My Thoughts on the iPad

I have never been an early adopter of new technology. In fact, I just went through the excruciating process of upgrading some of our hardware to fit the times. So, when I had the opportunity to check out my SO’s new iPad to see what the fuss was all about, I couldn’t pass up the opportunity. At the very least I wanted to get a feel for how this shiny toy would hold up against my netbook.

First? I can’t really make a hard comparison between my netbook and an iPad, because I feel that they are two different tools meant for two different uses. A netbook is a fully-functional (fully-compatible) mini-laptop that is perfect for writing on-the-go, traveling, etc. and the one I purchased was $350. An iPad is an electronic media device designed for the general public (a.k.a. the “non” technologically savvy) to watch movies, read electronic books and digital comics, share photos, listen to music and participate in popular social networking sites. This tool, which again I feel was designed more for media consumption, has a base price of $499. While the iPad can be much more than a fun tool to interact with digital media, I feel that this is its primary function.

My biggest complaint about the iPad is that it doesn’t come as a plug-and-play sort of a tool. If you want to do more with it, you will need to customize it. This particular WiFi model only has a 32G hard drive, no webcam and doesn’t have any ability to connect to other devices via USB. The touch screen keypad isn’t made with writing in mind, because the buttons force you to hunt-and-peck for the characters that you want. (Not to mention, not all of the characters are exposed on the one screen, so putting in complicated passwords was an exercise in insanity.) Again, here you would have to purchase the extended keyboard and the case in order to use it like you would a regular computer. I feel that the case is outrageously expensive at $40, however I do like the design because it allows you to stand or hold the iPad in any number of ways.

In terms of accessing digital media, not everything will work on the iPad. First, the iPad doesn’t support Flash. If you don’t think this is a big deal, try browsing the web without it. Several websites had big, gaping holes in them because Flash didn’t work in the browser. Additionally, not every website works on a Safari mobile browser.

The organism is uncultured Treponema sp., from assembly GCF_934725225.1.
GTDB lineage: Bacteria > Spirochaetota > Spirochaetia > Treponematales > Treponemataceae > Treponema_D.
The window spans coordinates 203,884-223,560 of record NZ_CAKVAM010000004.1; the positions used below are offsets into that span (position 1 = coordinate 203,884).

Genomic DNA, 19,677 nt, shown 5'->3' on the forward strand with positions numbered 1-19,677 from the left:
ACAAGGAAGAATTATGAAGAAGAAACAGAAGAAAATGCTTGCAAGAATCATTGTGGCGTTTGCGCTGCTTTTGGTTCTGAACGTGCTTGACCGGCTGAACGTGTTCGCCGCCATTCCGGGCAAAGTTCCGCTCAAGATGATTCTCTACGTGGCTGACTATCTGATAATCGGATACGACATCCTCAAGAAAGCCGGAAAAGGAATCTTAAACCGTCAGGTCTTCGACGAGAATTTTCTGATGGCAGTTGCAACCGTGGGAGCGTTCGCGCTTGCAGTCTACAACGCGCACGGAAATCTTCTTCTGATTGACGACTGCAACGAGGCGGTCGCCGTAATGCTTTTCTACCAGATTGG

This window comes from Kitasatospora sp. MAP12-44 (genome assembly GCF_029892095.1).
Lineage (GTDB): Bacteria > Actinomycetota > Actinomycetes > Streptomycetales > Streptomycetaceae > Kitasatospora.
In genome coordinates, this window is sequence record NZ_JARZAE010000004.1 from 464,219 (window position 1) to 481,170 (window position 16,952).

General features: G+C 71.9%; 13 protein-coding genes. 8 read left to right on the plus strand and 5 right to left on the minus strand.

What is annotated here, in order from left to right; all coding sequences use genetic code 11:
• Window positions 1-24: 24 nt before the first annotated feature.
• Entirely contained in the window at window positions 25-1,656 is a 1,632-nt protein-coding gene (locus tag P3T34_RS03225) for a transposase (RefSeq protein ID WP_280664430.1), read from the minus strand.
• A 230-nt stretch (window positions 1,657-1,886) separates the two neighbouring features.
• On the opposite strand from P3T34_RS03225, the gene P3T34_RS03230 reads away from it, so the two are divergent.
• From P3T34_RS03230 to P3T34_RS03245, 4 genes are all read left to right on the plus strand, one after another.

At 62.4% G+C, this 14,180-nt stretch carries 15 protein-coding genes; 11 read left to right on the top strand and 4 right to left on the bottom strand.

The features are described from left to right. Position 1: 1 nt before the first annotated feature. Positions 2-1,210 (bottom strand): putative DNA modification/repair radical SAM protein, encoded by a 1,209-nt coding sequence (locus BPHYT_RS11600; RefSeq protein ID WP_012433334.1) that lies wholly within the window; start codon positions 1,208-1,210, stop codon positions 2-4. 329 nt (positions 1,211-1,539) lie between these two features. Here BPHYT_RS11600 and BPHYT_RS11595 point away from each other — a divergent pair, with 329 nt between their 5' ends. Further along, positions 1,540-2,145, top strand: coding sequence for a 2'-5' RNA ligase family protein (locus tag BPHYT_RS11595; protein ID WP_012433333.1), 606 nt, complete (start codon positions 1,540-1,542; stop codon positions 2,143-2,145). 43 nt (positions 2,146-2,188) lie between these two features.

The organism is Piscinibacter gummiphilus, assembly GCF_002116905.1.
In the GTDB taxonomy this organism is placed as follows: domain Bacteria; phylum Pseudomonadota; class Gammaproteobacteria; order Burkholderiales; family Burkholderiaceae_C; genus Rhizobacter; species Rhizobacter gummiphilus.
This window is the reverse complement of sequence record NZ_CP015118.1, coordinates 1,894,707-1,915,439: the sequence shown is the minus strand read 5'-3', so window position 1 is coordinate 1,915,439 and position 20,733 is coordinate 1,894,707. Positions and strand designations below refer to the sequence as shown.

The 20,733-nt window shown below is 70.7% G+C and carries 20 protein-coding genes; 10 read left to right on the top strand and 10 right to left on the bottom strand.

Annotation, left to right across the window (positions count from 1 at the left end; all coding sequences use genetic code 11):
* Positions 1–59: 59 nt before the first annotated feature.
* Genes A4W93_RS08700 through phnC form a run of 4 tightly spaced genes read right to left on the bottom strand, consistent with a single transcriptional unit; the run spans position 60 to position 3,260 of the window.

As I mentioned earlier, I really feel that this is a good device for people that aren’t technologically-savvy because everything that you would ever want to access for electronic media is available at the touch of a button. The iBookstore is really slick and I enjoyed reading some of the free downloads to try it out. The Table of Contents in the free, public domain books from Project Gutenberg are all hyperlinked and there’s a nice status bar at the bottom. Probably one of the best features, is that you actually “turn” the digital page so it feels like a real book. Depending upon how you hold the iPad, the book turns to face you so you can either read one page or two at a time.

Digital comics look amazing on the iPad. You can re-size the art with your fingers and scroll with ease; it’s definitely a new way to appreciate comics. Movies also look pretty cool, but here’s where you start to get into additional application mode.

The applications are organized in a way that will help you find what you’re looking for pretty easily. Applications can either be free or paid; I feel that they will be a vital part of the iPad experience, because developers might figure out a different way to use the iPad’s core functionality. Just as one example, the Sketchpad HD app allows you to use the iPad as a drawing tool. The preview displays four different kinds of paper, including graph paper, and looks like it would be pretty awesome for students to have on hand. If I was in college, I’d totally consider getting one just so I wouldn’t have to haul around all kinds of notebooks and textbooks.

All in all, I feel that the iPad has a definite market, but that market is more for the user who wants a device to experience digital media in new ways. Will it replace my work computer? Absolutely not. Would I consider buying an iPad? For me, I want to wait and see what new apps are around the corner that fit my lifestyle to justify the $499 minimum price tag.



Monica Valentinelli is a writer, editor, and game developer. Her portfolio includes stories, games, comics, essays, and pop culture books.

In addition to her own worlds, she has worked on a number of different properties including Firefly, Vampire: the Masquerade, Shadowrun, Hunter: the Vigil, Brandon Sanderson’s Mistborn, and Robert E. Howard’s Conan.

Looking for Monica’s books and games that are still in print? Visit Monica Valentinelli on Amazon’s Author Central or a bookstore and game store near you.

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